Changing Results to Change Results: Nudging Antimicrobial Prescribing for <em>Clostridium difficile</em>
Patients who test positive for Clostridium difficile by polymerase chain reaction (PCR), with a negative toxin enzyme immunoassay (EIA), are commonly colonized and do not require treatment. However, clinicians often treat based on a positive PCR result regardless of the toxin EIA result. We evaluated the clinical impact of a microbiology reporting nudge, changing from a report that included both assay results along with treatment recommendations to one that suggested clinicians consider C difficile colonization or early infection.
We conducted a retrospective cohort study of all adult patients admitted to a large multisite community hospital with a positive C difficile PCR result and negative toxin EIA from January 1, 2016 to June 30, 2018. We examined total days of therapy (DOT) and impacts on clinical outcomes.
One hundred ninety-nine episodes occurred preintervention and 165 episodes occurred postintervention. The mean DOTs per episode decreased from 13.6 to 7.9 days (difference −5.8 days; 95% confidence interval, −3.9 to −7.6) postintervention, with statistical process control charts suggesting special cause variation. Patients receiving no treatment increased from 6.5% to 23.6% postintervention (P < .0001). No significant changes in subsequent toxin positive disease (9.0% vs 6.7%), colectomy (0% vs 0.6%), mortality (7.5% vs 12.1%), or length of stay (18.5 vs 16 days) were observed.
Microbiology reporting nudges raising the possibility of C difficile colonization were associated with altered prescribing, reinforcing a postanalytic strategy for invoking change. Decreases in antimicrobial prescribing occurred without increasing subsequent disease or other adverse outcomes, suggesting a safe strategy for decreasing unnecessary treatment of C difficile colonization.
Clostridium difficile infection (CDI) is one of the most common causes of healthcare-associated infection. Although rates of other healthcare-associated infection have decreased, rates of CDI have increased more than 200% since 2000 [1, 2]. The increased incidence has corresponded to the increased uptake of molecular assays for C difficile detection. Data from the Centers for Disease Control and Prevention show that switching from toxin-based testing to polymerase chain reaction (PCR)-based testing increases CDI incidence by 43%–67% . The clinical relevance of C difficile detected by PCR in the absence of detectable toxin is controversial. Studies have shown no difference in patient outcome when a toxin-based enzyme immunoassay (EIA) is utilized with suppression of PCR results . This suggests that exclusive reliance on molecular tests such as PCR to diagnose CDI may result in misdiagnosis and subsequent complications from unnecessary treatment or incorrect diagnoses.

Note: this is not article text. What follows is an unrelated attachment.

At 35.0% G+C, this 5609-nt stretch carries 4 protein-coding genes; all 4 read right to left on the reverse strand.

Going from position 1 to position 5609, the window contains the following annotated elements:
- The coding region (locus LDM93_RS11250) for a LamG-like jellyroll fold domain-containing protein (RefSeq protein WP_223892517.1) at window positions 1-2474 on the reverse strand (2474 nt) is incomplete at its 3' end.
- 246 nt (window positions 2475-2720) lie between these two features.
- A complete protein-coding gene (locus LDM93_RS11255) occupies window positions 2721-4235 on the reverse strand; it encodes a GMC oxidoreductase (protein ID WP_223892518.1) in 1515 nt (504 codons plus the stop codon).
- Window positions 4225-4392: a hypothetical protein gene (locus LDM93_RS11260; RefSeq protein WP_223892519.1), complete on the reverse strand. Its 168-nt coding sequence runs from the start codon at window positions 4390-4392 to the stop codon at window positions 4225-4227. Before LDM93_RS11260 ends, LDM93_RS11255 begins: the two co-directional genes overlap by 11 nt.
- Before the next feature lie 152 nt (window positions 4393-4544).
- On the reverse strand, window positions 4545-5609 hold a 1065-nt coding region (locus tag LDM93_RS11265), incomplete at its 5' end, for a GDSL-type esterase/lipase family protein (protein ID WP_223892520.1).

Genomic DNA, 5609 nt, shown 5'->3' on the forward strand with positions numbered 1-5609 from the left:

The presentation of microbiology reports has been shown to impact on prescriber behavior . We sought to measure the impact of providing additional interpretation of a positive PCR test result while preserving prescriber autonomy for prescribing when there was a concern of a high pretest probability of active disease and a false-negative toxin EIA result. In March of 2017, we implemented a new reporting protocol that suggests the likelihood of colonization for patients who tested positive for C difficile by PCR but had a negative toxin EIA. The purpose of this study was to determine the impact of the nudge from the microbiology laboratory on antimicrobial prescribing and clinical outcomes in this patient population.Click here for additional data file.(55K, docx)
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